Christian Liberal Arts Approach

Christian Liberal Arts Approach


The emphasis on the centrality of the Bible in our program should not be misconstrued to mean that the program of study is only for those preparing for missions or pastoral work. Chambers College is designed for dedicated Christians who want to make an impact for the kingdom of God in all professions. The liberal arts approach of training a person for a successful life has a rich heritage associated with the Reformers and Puritans. As Leland Ryken records in his book The Puritans as They Really Were:

The Puritan emphasis on the Christian element in education will surprise no one. That emphasis, however, is only half of the picture. The other half is not nearly so well known. While the aim of Puritan education was religious, its content was the liberal arts. Puritan colleges were established primarily to provide an educated clergy, but this did not mean they were seminaries or Bible colleges. They were Christian liberal arts colleges.
This concern for a broad education in all subjects was influenced by the Continental Reformers, especially Luther and Calvin.
….For the Reformers and their heirs, the Puritans, no education was complete if it included only religious knowledge. Samuel Rutherford said, for example, “It is false that Scripture only, as contradistinguished from the law of nature, can direct us to Heaven: for both concurreth in a special manner, nor is the one exclusive of the other.” 

The notable academic institutions in England and early America began as Christian liberal arts colleges. Liberal arts training does not dilute emphasis on the Bible. Instead, it brings all disciplines under the umbrella and scrutiny of God’s Word.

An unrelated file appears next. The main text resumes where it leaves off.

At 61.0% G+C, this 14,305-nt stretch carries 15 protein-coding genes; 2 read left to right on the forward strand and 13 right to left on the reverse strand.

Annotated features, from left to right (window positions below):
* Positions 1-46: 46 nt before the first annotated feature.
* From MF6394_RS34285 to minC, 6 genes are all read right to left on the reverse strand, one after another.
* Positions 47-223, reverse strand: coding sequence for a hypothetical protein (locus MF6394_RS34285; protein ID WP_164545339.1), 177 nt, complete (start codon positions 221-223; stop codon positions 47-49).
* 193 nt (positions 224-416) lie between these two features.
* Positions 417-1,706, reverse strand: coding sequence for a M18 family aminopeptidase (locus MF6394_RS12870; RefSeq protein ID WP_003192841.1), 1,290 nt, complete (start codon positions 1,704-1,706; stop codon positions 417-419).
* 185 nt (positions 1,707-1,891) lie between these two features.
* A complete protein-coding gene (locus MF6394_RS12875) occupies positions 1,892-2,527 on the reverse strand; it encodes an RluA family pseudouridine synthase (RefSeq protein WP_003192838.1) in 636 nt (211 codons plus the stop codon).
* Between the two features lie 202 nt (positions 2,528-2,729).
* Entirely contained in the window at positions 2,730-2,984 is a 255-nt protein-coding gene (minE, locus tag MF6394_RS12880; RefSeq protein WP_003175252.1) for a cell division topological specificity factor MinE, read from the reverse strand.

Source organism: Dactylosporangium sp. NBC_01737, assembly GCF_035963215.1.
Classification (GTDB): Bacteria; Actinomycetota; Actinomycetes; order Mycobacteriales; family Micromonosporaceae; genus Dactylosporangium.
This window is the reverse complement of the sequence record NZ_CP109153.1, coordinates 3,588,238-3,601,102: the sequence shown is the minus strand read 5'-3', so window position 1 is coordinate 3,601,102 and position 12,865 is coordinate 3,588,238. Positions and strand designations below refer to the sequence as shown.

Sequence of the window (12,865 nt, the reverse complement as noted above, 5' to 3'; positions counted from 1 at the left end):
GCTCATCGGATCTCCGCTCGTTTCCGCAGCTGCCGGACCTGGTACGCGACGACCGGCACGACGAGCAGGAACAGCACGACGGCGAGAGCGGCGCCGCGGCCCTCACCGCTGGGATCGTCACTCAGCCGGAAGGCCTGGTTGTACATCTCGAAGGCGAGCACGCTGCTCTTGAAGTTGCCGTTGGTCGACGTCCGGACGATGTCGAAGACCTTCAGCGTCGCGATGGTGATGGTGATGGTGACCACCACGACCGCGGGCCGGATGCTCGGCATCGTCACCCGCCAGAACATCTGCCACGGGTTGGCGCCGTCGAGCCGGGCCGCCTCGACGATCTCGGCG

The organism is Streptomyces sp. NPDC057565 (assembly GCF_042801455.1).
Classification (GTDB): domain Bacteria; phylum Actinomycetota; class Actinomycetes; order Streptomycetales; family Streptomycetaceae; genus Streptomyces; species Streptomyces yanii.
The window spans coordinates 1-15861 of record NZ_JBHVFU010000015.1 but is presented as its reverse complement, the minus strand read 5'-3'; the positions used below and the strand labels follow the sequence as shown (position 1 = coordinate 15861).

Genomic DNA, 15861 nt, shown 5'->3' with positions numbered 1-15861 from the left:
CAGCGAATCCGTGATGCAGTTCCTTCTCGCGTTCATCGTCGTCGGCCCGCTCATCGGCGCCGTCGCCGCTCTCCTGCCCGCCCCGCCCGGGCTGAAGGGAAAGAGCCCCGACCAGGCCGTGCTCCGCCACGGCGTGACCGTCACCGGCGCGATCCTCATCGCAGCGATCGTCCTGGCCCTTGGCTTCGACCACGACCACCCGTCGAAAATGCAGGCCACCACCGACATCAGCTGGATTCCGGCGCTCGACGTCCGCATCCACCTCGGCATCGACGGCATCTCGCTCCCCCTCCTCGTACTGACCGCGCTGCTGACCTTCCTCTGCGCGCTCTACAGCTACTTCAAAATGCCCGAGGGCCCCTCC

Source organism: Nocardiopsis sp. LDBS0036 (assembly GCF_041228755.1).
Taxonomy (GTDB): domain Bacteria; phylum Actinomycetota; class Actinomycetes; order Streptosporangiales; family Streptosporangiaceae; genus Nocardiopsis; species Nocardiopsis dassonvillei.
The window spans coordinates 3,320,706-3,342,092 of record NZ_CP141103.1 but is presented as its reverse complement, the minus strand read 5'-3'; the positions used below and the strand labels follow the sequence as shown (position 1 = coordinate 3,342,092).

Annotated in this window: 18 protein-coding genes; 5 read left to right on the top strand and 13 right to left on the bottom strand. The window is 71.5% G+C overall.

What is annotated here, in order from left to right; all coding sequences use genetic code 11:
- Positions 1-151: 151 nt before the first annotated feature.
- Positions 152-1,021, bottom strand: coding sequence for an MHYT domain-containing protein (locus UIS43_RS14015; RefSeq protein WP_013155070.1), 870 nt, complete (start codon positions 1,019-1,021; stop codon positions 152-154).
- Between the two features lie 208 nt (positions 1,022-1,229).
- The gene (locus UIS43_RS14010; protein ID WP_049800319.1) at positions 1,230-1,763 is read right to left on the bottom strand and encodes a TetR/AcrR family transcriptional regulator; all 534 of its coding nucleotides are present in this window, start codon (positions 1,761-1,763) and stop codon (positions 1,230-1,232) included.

In America, President Chauncy of Harvard said that “as far as it concerns a minister to preach all profitable and Scripture truths, the knowledge of arts and sciences is useful and expedient to him to hold them forth to his hearers.” The founders of Yale College in 1701 also saw the importance of a Christian liberal arts approach. Yale was founded by ten Congregational ministers. The General Court, which passed the act authorizing the new college, declared it to be an institution where:

Youth may be instructed in the Arts and Sciences who through the blessing of Almighty God may be fitted for Publick employment both in Church and Civil State.

The requirements of the students at Yale included:

All Scholars shall live religious, godly, and blameless lives according to the rules of God’s Word, diligently reading the Holy Scriptures, the fountain of light and truth; and constantly attend upon all the duties of religion, both in public and secret.
…Every student shall consider the main end of his study to wit to know God in Jesus Christ and answerably to lead a Godly, sober life.

The “prestigious” academic institutions of earlier days have suffered from spiritual entropy and no longer retain a Biblical emphasis. It is time to raise up new colleges that are again founded on Biblical presuppositions. That is what Chambers College is about. Our Christian liberal arts approach establishes the basic Biblical foundations of every major discipline in an effort to ground each student on what God has to say about all the areas in which he or she will be navigating during life. It is our desire that all students will go through the arduous process of bringing human intellect, will, and emotions into conformity with the Holy Spirit and utilize all God-given resources to advance God’s purposes, no matter what vocation they pursue.